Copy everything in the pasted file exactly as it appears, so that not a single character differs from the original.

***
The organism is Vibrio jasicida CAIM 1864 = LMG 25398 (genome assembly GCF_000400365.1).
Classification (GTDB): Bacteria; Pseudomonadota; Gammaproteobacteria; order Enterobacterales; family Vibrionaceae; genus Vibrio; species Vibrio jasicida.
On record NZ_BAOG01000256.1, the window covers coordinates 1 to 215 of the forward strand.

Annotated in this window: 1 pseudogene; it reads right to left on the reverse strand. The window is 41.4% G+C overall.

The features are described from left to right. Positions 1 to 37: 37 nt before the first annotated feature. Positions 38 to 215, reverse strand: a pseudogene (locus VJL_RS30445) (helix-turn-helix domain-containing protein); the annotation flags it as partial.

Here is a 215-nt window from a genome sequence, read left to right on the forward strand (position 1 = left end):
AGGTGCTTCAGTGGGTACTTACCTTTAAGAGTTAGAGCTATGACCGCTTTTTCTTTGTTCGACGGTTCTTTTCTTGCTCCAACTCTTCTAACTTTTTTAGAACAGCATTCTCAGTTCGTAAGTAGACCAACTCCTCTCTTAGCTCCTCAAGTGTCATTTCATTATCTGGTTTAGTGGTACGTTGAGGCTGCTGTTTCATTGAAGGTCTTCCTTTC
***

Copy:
The organism is Vibrio jasicida CAIM 1864 = LMG 25398 (genome assembly GCF_000400365.1).
Classification (GTDB): Bacteria; Pseudomonadota; Gammaproteobacteria; order Enterobacterales; family Vibrionaceae; genus Vibrio; species Vibrio jasicida.
On record NZ_BAOG01000256.1, the window covers coordinates 1 to 215 of the forward strand.

Annotated in this window: 1 pseudogene; it reads right to left on the reverse strand. The window is 41.4% G+C overall.

The features are described from left to right. Positions 1 to 37: 37 nt before the first annotated feature. Positions 38 to 215, reverse strand: a pseudogene (locus VJL_RS30445) (helix-turn-helix domain-containing protein); the annotation flags it as partial.

Here is a 215-nt window from a genome sequence, read left to right on the forward strand (position 1 = left end):
AGGTGCTTCAGTGGGTACTTACCTTTAAGAGTTAGAGCTATGACCGCTTTTTCTTTGTTCGACGGTTCTTTTCTTGCTCCAACTCTTCTAACTTTTTTAGAACAGCATTCTCAGTTCGTAAGTAGACCAACTCCTCTCTTAGCTCCTCAAGTGTCATTTCATTATCTGGTTTAGTGGTACGTTGAGGCTGCTGTTTCATTGAAGGTCTTCCTTTC